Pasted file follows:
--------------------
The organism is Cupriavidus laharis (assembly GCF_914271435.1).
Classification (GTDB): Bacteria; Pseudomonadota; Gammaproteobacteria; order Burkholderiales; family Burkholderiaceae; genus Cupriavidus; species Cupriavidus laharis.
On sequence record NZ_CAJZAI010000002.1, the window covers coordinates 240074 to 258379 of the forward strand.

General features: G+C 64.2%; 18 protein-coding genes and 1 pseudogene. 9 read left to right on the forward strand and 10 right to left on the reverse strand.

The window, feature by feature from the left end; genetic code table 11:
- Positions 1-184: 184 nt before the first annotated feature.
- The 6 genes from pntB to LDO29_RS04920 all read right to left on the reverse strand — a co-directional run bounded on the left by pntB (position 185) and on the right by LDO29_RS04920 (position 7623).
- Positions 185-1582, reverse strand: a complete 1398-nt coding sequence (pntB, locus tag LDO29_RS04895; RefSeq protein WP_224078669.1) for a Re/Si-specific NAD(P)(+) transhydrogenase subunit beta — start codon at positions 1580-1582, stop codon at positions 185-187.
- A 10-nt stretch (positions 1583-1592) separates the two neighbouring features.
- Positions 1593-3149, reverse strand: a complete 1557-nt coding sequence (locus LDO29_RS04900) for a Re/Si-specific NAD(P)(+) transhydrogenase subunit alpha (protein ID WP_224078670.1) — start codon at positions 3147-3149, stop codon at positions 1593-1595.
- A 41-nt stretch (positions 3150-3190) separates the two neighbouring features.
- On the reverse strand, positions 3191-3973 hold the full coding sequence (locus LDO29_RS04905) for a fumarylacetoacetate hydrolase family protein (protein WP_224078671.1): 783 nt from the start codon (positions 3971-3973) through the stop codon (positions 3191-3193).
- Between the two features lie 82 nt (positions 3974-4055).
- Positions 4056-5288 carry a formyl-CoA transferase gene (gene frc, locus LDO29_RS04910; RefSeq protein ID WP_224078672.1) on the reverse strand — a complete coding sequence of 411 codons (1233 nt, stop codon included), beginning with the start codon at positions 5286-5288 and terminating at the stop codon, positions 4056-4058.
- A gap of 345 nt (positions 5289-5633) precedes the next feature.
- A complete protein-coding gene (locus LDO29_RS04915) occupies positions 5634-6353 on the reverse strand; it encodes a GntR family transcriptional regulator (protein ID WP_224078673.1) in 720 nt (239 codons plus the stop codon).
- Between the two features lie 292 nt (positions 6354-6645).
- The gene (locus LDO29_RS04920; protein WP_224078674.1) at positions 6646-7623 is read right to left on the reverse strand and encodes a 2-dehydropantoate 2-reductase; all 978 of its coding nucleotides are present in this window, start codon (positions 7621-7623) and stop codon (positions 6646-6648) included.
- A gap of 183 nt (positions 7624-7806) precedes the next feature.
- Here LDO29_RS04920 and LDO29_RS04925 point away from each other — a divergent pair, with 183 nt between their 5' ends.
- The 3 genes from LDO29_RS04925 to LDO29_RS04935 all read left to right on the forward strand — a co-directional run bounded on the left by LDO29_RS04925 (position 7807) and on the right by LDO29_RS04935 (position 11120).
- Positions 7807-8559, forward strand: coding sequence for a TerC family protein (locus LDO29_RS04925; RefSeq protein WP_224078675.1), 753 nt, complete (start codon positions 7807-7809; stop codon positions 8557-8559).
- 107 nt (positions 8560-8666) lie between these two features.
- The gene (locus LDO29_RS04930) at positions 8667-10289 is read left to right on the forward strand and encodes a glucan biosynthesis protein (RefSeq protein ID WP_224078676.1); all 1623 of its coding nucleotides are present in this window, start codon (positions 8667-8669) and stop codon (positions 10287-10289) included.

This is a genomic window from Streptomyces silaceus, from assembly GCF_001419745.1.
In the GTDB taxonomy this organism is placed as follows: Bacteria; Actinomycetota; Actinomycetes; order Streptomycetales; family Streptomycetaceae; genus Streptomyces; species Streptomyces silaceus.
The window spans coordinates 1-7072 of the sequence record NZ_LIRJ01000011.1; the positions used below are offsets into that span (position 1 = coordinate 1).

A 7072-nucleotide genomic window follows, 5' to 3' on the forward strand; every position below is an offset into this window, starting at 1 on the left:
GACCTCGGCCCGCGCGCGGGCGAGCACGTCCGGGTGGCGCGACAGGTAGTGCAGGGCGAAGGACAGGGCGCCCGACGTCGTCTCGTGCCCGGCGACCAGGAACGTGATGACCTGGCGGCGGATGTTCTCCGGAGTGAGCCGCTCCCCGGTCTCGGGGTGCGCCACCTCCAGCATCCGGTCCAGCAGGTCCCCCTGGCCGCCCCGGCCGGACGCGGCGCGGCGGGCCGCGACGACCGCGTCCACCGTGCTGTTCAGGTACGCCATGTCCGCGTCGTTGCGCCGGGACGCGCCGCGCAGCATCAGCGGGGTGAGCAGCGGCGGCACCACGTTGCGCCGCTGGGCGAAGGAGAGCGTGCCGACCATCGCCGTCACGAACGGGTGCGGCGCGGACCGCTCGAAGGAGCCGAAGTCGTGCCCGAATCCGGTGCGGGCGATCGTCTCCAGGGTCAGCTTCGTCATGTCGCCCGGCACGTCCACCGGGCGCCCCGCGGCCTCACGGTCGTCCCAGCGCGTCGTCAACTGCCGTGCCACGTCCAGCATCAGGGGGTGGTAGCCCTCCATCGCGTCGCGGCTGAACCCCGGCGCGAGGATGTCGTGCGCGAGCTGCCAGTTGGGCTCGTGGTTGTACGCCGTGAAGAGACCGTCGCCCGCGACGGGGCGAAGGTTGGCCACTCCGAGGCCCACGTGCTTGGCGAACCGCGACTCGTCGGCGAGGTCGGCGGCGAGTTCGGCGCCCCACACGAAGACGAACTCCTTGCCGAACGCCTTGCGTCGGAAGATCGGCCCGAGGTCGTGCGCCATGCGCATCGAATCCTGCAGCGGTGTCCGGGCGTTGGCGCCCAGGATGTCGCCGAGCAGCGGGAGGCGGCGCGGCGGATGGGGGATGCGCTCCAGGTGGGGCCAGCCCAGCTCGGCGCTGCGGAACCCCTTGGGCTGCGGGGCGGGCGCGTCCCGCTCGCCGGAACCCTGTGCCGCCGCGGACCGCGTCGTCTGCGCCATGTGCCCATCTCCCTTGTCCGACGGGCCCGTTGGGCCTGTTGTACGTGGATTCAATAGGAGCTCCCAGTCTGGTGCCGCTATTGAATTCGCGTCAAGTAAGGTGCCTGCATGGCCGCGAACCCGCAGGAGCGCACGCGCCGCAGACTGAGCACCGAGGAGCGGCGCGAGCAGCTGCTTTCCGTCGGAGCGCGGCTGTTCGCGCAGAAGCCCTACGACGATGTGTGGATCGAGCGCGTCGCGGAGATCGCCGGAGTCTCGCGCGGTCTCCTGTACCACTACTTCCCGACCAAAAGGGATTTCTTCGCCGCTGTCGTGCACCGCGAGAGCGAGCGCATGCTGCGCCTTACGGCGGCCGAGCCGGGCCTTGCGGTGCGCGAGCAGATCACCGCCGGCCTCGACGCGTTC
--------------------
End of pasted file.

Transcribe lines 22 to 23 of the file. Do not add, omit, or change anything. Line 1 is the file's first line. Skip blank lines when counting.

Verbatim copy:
- Positions 7807-8559, forward strand: coding sequence for a TerC family protein (locus LDO29_RS04925; RefSeq protein WP_224078675.1), 753 nt, complete (start codon positions 7807-7809; stop codon positions 8557-8559).
- 107 nt (positions 8560-8666) lie between these two features.